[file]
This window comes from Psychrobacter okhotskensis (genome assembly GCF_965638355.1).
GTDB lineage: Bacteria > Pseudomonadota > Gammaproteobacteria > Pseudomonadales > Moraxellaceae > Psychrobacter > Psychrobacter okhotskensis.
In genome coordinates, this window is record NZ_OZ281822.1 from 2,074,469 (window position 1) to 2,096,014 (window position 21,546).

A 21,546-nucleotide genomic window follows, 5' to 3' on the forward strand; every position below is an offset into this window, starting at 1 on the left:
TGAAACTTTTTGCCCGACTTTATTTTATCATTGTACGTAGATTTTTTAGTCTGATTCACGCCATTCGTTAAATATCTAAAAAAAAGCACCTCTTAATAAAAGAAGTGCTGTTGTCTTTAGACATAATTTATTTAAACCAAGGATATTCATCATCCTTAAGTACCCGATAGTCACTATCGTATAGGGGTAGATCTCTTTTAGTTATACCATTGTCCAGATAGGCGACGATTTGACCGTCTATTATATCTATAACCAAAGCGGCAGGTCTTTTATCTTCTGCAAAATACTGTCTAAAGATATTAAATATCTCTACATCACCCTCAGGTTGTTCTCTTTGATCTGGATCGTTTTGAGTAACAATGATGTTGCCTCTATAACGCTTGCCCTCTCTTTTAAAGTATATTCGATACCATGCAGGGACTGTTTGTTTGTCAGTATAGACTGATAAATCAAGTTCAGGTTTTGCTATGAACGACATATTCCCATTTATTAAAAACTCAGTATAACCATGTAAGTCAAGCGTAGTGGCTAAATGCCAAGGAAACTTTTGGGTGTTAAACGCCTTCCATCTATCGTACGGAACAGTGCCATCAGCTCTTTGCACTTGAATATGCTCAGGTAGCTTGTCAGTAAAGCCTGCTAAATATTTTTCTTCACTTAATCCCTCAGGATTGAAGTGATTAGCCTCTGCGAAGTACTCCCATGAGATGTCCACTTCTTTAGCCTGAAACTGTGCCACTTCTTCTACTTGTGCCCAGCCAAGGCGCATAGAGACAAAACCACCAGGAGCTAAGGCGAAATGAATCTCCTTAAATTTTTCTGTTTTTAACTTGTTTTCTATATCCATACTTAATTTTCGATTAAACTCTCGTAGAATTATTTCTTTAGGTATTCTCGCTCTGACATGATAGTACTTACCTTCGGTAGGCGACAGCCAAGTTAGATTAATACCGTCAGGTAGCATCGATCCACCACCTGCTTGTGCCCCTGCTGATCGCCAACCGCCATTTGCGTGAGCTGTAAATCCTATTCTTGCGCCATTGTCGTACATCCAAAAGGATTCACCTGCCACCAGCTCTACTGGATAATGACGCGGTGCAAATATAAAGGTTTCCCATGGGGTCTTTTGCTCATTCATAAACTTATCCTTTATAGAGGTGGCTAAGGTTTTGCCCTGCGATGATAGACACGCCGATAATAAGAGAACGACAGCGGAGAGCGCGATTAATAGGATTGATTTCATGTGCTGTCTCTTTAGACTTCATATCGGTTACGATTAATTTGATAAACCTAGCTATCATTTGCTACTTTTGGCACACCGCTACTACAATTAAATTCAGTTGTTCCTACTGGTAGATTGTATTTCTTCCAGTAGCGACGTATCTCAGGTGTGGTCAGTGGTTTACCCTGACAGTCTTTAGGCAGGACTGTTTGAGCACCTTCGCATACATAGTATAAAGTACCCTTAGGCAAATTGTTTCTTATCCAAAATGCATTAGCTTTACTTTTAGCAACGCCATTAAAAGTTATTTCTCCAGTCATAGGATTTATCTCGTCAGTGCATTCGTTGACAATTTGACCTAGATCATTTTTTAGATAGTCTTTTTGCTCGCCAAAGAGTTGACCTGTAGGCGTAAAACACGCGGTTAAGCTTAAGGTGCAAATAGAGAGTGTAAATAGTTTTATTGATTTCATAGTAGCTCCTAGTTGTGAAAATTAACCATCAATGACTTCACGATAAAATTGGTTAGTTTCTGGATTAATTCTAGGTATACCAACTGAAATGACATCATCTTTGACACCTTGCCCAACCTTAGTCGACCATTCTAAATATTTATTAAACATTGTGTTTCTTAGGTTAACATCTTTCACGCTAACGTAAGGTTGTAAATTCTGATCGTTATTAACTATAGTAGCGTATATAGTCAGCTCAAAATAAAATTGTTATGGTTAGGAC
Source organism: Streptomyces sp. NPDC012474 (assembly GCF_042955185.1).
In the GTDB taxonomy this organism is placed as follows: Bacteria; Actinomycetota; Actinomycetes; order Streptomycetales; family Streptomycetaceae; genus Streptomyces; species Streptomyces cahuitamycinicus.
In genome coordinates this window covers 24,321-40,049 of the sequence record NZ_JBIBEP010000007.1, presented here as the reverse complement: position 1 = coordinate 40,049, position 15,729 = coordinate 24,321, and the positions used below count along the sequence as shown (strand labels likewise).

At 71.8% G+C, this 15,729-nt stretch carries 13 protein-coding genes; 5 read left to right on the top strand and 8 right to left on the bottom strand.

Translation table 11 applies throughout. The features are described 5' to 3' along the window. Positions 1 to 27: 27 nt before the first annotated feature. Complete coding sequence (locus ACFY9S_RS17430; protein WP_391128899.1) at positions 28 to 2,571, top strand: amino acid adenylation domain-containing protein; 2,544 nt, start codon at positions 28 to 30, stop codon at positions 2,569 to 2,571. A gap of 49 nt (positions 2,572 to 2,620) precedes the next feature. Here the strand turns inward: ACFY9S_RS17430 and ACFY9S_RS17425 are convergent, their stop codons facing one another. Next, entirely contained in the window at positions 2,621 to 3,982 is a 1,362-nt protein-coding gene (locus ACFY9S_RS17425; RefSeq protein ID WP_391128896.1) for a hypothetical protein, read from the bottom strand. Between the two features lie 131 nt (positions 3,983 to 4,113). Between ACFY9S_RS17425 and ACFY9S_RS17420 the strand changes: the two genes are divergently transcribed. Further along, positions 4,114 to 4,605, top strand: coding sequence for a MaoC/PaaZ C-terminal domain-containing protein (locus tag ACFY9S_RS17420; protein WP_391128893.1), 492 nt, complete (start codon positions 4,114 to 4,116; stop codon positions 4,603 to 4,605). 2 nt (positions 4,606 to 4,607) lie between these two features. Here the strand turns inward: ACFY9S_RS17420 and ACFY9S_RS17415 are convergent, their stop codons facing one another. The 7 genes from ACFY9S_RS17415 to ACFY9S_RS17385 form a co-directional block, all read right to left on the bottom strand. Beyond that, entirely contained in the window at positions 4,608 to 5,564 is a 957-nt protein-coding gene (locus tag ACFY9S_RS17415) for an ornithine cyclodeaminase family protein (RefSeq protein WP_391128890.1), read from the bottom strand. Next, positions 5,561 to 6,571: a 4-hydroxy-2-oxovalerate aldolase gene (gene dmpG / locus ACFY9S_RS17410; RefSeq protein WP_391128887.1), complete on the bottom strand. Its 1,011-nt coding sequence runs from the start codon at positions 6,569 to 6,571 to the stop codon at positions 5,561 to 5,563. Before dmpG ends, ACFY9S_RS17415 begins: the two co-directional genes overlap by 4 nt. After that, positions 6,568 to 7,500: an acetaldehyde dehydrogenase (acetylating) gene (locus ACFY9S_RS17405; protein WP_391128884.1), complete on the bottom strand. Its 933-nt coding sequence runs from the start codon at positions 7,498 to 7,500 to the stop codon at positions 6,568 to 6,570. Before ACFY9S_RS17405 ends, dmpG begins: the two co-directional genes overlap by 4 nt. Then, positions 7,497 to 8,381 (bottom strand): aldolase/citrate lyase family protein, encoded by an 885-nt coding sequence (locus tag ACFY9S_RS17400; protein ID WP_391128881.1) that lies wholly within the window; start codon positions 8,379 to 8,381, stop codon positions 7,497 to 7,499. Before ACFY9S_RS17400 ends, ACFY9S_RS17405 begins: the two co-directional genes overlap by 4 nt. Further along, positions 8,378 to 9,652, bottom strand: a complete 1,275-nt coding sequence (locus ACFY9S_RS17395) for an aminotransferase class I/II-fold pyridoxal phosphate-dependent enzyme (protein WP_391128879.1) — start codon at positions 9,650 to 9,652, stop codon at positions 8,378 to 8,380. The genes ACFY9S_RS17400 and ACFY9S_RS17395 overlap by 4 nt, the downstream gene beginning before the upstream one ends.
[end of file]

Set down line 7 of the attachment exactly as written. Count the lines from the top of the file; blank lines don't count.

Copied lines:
In the GTDB taxonomy this organism is placed as follows: Bacteria; Actinomycetota; Actinomycetes; order Streptomycetales; family Streptomycetaceae; genus Streptomyces; species Streptomyces cahuitamycinicus.